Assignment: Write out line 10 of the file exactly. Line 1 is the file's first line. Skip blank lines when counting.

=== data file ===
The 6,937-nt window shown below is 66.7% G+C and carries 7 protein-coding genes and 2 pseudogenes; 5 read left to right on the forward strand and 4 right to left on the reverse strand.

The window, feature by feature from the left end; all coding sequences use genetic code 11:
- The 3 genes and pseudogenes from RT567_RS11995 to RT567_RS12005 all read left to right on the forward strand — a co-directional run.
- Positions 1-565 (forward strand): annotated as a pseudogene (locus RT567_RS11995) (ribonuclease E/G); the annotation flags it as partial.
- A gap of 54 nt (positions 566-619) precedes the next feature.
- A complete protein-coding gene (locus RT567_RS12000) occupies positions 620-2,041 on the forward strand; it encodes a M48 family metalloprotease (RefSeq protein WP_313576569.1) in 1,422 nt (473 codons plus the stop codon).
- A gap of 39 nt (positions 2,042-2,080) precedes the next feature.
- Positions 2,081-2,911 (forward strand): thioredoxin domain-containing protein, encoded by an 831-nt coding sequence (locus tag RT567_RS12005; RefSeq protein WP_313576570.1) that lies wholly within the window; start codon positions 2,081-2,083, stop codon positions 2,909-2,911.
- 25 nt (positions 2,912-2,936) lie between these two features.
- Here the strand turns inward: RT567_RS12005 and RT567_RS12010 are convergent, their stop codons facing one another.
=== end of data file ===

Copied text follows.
- Here the strand turns inward: RT567_RS12005 and RT567_RS12010 are convergent, their stop codons facing one another.